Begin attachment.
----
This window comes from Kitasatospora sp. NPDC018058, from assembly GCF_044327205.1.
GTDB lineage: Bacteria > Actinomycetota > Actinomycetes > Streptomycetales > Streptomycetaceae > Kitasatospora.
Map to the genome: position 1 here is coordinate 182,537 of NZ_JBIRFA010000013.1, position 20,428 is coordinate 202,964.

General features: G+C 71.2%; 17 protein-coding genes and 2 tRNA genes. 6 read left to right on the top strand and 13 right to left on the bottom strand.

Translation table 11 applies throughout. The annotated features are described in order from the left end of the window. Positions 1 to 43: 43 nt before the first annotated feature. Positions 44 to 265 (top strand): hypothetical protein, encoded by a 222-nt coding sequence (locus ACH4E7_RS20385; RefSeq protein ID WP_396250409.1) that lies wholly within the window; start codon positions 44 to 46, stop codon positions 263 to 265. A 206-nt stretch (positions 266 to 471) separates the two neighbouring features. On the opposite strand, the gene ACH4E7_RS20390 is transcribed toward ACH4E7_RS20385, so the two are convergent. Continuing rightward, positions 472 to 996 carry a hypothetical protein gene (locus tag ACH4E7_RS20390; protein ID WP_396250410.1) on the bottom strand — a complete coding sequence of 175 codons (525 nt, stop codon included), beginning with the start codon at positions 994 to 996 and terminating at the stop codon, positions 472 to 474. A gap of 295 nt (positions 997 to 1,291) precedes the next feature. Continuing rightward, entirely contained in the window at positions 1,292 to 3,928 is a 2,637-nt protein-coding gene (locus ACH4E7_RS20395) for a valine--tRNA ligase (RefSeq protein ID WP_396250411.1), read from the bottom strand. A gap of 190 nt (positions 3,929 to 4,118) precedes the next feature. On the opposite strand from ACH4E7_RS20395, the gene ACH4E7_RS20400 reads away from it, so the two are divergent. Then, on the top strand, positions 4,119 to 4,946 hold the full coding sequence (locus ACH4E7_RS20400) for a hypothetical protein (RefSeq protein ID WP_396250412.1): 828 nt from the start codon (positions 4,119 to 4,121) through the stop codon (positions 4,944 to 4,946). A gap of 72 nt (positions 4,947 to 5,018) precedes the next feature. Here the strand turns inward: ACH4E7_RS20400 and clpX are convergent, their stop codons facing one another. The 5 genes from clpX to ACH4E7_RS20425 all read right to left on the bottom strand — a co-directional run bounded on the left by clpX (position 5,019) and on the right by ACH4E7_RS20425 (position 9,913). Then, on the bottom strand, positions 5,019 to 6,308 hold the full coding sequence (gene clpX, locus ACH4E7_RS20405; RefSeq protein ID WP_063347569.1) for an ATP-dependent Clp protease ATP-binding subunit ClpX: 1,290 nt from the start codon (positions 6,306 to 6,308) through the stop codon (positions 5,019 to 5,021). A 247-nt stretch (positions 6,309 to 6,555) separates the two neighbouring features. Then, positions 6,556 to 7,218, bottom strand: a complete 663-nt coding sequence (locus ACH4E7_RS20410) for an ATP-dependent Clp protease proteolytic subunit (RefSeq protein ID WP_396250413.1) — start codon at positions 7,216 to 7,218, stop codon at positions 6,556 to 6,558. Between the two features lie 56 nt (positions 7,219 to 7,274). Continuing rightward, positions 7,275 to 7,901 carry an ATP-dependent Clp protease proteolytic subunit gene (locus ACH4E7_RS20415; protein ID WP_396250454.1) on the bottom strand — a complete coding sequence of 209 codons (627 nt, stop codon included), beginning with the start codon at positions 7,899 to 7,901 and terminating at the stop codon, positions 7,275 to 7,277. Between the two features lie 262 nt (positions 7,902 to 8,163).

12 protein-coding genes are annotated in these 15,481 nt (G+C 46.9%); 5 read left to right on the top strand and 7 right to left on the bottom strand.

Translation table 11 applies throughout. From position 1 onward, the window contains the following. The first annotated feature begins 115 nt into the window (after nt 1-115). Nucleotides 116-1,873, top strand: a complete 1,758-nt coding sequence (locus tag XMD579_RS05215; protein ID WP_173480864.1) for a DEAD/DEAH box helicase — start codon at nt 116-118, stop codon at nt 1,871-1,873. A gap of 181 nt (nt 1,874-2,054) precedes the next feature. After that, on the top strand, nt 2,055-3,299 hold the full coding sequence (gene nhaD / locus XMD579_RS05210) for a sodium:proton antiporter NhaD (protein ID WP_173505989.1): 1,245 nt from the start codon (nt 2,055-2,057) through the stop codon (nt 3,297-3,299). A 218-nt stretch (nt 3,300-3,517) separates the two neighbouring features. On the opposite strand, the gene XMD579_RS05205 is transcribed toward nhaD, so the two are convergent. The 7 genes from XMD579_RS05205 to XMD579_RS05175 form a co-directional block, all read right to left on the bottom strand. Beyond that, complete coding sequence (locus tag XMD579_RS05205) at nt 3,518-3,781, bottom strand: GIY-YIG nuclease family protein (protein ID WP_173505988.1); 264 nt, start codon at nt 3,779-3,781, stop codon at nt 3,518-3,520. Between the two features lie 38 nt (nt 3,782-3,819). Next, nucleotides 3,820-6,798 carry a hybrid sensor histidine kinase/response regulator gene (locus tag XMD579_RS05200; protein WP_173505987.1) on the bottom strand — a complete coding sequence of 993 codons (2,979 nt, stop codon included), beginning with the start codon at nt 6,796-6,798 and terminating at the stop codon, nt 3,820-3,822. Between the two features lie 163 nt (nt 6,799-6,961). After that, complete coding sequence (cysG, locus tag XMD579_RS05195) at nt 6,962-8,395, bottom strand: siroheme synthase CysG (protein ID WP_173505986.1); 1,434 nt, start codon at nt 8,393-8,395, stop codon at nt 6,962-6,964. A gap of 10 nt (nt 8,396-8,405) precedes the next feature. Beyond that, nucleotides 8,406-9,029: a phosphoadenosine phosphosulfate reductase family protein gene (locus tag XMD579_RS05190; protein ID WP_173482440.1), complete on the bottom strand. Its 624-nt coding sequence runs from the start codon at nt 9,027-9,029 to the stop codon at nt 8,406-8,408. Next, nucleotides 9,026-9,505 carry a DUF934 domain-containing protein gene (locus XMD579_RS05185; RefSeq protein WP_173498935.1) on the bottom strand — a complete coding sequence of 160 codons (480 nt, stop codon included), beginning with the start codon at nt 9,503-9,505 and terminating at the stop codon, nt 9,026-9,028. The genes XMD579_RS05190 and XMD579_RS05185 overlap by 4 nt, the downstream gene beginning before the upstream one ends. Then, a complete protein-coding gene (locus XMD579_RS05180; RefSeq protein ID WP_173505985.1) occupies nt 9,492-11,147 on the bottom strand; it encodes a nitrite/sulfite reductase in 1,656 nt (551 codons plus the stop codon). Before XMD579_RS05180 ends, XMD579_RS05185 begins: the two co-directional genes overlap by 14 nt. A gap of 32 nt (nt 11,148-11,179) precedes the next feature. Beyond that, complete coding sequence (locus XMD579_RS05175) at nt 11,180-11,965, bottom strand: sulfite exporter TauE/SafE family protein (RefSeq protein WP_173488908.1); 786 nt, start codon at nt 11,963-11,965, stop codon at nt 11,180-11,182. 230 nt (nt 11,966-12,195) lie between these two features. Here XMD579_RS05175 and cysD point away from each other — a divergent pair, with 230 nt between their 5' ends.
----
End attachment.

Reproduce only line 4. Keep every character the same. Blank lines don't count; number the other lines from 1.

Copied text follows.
General features: G+C 71.2%; 17 protein-coding genes and 2 tRNA genes. 6 read left to right on the top strand and 13 right to left on the bottom strand.